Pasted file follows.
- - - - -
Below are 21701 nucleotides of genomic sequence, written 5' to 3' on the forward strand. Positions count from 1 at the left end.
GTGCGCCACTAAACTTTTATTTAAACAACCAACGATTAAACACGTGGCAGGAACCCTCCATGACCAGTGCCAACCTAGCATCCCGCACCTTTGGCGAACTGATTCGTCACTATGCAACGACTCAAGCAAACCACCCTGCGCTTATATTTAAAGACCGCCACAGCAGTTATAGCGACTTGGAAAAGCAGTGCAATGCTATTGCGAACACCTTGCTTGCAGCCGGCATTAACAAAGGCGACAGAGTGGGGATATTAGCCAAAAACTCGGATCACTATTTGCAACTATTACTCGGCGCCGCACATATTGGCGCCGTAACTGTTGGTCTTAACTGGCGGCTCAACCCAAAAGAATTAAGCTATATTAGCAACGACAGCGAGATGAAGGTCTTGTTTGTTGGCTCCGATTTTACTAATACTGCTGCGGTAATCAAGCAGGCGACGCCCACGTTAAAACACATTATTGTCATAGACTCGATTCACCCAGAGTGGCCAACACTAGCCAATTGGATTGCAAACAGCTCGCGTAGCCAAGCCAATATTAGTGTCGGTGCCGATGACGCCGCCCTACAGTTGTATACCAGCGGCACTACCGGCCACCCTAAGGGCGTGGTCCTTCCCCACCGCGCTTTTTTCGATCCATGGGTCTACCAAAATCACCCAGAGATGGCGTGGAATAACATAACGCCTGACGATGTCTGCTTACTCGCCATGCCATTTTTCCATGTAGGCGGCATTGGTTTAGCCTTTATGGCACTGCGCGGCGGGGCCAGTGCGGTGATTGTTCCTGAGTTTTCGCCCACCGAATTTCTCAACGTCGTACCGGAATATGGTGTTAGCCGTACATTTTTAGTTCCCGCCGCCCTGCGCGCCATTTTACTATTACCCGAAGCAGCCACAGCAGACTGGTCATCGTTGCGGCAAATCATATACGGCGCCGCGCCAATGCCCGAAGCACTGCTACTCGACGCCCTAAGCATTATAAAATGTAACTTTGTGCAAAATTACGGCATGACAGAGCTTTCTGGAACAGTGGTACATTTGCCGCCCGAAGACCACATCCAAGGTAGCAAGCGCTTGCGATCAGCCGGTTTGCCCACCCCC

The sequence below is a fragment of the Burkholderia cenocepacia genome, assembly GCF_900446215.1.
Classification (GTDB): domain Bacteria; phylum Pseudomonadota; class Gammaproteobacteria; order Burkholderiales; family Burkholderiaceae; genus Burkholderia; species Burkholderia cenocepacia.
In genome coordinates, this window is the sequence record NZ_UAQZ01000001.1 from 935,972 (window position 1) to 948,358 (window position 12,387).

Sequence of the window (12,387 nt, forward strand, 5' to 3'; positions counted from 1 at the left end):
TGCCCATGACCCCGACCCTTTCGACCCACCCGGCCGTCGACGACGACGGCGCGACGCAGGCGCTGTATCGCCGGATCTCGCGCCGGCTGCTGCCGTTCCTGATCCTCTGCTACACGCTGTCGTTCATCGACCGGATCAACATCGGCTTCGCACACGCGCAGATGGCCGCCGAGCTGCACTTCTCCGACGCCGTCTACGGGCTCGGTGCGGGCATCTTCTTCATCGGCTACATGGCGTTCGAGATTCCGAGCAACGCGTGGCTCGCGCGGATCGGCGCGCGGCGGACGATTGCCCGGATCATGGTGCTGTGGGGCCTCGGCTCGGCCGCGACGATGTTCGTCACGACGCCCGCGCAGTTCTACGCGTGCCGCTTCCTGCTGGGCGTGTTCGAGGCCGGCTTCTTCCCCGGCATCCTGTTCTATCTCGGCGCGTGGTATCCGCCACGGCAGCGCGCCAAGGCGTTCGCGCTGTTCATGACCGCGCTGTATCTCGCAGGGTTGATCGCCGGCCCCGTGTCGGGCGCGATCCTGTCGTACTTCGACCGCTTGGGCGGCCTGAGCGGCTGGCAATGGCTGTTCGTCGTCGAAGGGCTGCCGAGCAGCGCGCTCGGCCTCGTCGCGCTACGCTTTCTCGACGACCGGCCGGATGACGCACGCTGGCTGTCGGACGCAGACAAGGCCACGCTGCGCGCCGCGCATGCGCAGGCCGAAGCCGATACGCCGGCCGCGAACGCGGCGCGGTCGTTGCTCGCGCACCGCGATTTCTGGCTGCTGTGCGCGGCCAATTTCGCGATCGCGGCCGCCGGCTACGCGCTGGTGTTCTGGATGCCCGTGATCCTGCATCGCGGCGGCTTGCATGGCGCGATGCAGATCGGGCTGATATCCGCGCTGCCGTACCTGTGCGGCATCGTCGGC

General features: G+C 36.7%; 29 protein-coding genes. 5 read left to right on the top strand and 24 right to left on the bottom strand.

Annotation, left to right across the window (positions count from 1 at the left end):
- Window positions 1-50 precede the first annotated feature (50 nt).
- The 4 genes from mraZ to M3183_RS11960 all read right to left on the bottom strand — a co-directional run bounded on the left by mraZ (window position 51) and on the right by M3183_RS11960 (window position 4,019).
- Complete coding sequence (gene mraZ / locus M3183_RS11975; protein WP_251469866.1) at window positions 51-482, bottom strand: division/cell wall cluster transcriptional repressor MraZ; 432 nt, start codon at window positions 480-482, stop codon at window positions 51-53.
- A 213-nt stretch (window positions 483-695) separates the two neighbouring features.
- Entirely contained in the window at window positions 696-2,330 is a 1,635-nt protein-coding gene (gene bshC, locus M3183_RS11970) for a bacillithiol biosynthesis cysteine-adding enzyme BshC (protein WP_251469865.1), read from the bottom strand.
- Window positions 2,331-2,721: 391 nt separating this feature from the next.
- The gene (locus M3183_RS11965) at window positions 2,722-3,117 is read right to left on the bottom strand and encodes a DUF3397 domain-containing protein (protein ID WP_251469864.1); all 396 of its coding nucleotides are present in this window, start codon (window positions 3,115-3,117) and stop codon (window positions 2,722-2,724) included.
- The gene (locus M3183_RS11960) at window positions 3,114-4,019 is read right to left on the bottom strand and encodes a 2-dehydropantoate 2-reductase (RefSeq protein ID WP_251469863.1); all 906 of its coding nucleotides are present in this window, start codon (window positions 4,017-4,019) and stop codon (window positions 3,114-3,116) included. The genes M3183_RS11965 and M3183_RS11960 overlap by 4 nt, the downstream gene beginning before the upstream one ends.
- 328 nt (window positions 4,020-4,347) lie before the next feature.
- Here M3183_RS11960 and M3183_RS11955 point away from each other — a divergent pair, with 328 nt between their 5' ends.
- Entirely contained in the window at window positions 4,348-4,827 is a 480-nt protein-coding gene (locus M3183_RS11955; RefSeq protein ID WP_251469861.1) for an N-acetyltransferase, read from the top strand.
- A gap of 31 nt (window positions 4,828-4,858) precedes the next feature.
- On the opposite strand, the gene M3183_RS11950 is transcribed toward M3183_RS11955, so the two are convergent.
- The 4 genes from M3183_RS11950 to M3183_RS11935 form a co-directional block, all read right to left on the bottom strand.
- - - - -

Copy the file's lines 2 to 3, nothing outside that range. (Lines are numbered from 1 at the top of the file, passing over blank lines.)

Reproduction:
GTGCGCCACTAAACTTTTATTTAAACAACCAACGATTAAACACGTGGCAGGAACCCTCCATGACCAGTGCCAACCTAGCATCCCGCACCTTTGGCGAACTGATTCGTCACTATGCAACGACTCAAGCAAACCACCCTGCGCTTATATTTAAAGACCGCCACAGCAGTTATAGCGACTTGGAAAAGCAGTGCAATGCTATTGCGAACACCTTGCTTGCAGCCGGCATTAACAAAGGCGACAGAGTGGGGATATTAGCCAAAAACTCGGATCACTATTTGCAACTATTACTCGGCGCCGCACATATTGGCGCCGTAACTGTTGGTCTTAACTGGCGGCTCAACCCAAAAGAATTAAGCTATATTAGCAACGACAGCGAGATGAAGGTCTTGTTTGTTGGCTCCGATTTTACTAATACTGCTGCGGTAATCAAGCAGGCGACGCCCACGTTAAAACACATTATTGTCATAGACTCGATTCACCCAGAGTGGCCAACACTAGCCAATTGGATTGCAAACAGCTCGCGTAGCCAAGCCAATATTAGTGTCGGTGCCGATGACGCCGCCCTACAGTTGTATACCAGCGGCACTACCGGCCACCCTAAGGGCGTGGTCCTTCCCCACCGCGCTTTTTTCGATCCATGGGTCTACCAAAATCACCCAGAGATGGCGTGGAATAACATAACGCCTGACGATGTCTGCTTACTCGCCATGCCATTTTTCCATGTAGGCGGCATTGGTTTAGCCTTTATGGCACTGCGCGGCGGGGCCAGTGCGGTGATTGTTCCTGAGTTTTCGCCCACCGAATTTCTCAACGTCGTACCGGAATATGGTGTTAGCCGTACATTTTTAGTTCCCGCCGCCCTGCGCGCCATTTTACTATTACCCGAAGCAGCCACAGCAGACTGGTCATCGTTGCGGCAAATCATATACGGCGCCGCGCCAATGCCCGAAGCACTGCTACTCGACGCCCTAAGCATTATAAAATGTAACTTTGTGCAAAATTACGGCATGACAGAGCTTTCTGGAACAGTGGTACATTTGCCGCCCGAAGACCACATCCAAGGTAGCAAGCGCTTGCGATCAGCCGGTTTGCCCACCCCC

The sequence below is a fragment of the Burkholderia cenocepacia genome, assembly GCF_900446215.1.